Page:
author = "Luchins, {Daniel J.} and Donna Cohen and Patricia Hanrahan and Carl Eisdorfer and Gregory Paveza and {Wesson Ashford}, J. and Philip Gorelick and Robert Hirschman and Sally Freels and Paul Levy and Todd Semla and Helen Shaw",
year = "1992",
month = "12",
day = "1",
language = "English",
volume = "149",
pages = "1023--1027",
journal = "American Journal of Psychiatry",
issn = "0002-953X",
publisher = "American Psychiatric Association",
number = "8",

}

TY - JOUR

T1 - Are there clinical differences between familial and nonfamilial Alzheimer's disease?

AU - Luchins, Daniel J.

AU - Cohen, Donna

AU - Hanrahan, Patricia

AU - Eisdorfer, Carl

AU - Paveza, Gregory

AU - Wesson Ashford, J.

AU - Gorelick, Philip

AU - Hirschman, Robert

AU - Freels, Sally

AU - Levy, Paul

AU - Semla, Todd

AU - Shaw, Helen

PY - 1992/12/1

Y1 - 1992/12/1

N2 - Objective: The purpose of the study was to determine whether there are differences in clinical characteristics in two groups of patients with Alzheimer's disease, those reported to have a family history of dementia and those without a family history of dementia. Method: Using a data set from an Alzheimer's disease patient registry, funded as part of a National Institute on Aging cooperative agreement, the authors made comparisons of sociodemographic and clinical variables in a group of 462 patients with Alzheimer's disease, 172 reported to have at least one first-degree relative with dementia and 290 classified with no family history. Results: Patients with a presumptive family history differed from those without a family history in two ways: the course of dementia was described as having a fast rather than a slow progression from onset of symptoms to diagnosis, and caregivers reported a higher prevalence of family history of psychiatric disorders. There were no significant differences in age at onset, duration, female gender, aphasia and apraxia, handedness, family history of Down's syndrome, or number of children, brothers, and sisters. Conclusions: The association of faster course and family history of psychiatric disorders in the patients with a family history of dementia is consistent with the hypothesis of heterogeneity, but the overall results could also be explained by a genetic-environmental model of Alzheimer's disease.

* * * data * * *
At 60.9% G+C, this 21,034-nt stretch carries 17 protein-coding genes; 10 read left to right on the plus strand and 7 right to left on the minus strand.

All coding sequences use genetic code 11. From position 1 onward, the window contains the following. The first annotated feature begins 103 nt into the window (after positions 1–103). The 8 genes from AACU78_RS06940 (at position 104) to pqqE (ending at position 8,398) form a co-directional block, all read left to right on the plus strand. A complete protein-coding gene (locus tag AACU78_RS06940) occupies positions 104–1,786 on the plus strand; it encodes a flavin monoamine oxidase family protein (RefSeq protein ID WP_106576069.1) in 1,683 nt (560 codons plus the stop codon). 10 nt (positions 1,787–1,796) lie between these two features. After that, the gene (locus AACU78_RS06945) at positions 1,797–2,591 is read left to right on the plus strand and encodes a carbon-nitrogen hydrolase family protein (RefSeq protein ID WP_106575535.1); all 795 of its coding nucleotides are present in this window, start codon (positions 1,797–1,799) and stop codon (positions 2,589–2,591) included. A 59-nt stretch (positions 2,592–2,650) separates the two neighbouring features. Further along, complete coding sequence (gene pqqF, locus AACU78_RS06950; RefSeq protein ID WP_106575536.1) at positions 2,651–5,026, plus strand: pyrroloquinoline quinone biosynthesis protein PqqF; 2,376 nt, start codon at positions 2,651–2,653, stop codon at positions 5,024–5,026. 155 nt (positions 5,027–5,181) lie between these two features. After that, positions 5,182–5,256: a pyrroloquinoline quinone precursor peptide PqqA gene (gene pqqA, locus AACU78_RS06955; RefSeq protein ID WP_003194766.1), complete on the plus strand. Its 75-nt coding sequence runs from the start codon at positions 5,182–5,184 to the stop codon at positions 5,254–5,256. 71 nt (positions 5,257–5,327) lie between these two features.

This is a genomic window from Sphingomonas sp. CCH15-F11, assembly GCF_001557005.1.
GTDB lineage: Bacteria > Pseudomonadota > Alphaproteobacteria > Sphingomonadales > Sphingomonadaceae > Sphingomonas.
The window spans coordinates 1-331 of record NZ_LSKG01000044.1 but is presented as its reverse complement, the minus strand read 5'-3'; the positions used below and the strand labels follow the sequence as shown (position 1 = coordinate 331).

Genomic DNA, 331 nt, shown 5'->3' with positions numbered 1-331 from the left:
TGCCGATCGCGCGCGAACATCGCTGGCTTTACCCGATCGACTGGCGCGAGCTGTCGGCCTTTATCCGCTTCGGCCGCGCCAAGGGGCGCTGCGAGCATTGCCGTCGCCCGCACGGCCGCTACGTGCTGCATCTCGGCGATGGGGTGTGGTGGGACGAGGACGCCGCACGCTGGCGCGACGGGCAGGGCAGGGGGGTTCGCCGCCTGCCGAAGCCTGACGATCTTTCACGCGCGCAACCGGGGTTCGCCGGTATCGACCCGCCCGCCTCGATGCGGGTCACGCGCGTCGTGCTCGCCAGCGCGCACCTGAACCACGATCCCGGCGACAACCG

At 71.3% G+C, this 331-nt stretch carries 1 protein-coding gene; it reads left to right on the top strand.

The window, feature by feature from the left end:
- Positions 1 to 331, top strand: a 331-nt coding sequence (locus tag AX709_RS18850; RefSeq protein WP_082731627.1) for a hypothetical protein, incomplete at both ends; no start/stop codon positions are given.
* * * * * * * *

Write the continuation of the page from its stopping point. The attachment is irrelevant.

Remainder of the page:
AB - Objective: The purpose of the study was to determine whether there are differences in clinical characteristics in two groups of patients with Alzheimer's disease, those reported to have a family history of dementia and those without a family history of dementia. Method: Using a data set from an Alzheimer's disease patient registry, funded as part of a National Institute on Aging cooperative agreement, the authors made comparisons of sociodemographic and clinical variables in a group of 462 patients with Alzheimer's disease, 172 reported to have at least one first-degree relative with dementia and 290 classified with no family history. Results: Patients with a presumptive family history differed from those without a family history in two ways: the course of dementia was described as having a fast rather than a slow progression from onset of symptoms to diagnosis, and caregivers reported a higher prevalence of family history of psychiatric disorders. There were no significant differences in age at onset, duration, female gender, aphasia and apraxia, handedness, family history of Down's syndrome, or number of children, brothers, and sisters. Conclusions: The association of faster course and family history of psychiatric disorders in the patients with a family history of dementia is consistent with the hypothesis of heterogeneity, but the overall results could also be explained by a genetic-environmental model of Alzheimer's disease.

UR - http://www.scopus.com/inward/record.url?scp=0026722092&partnerID=8YFLogxK

UR - http://www.scopus.com/inward/citedby.url?scp=0026722092&partnerID=8YFLogxK

M3 - Article

VL - 149

SP - 1023

EP - 1027

JO - American Journal of Psychiatry

JF - American Journal of Psychiatry

SN - 0002-953X

IS - 8

ER -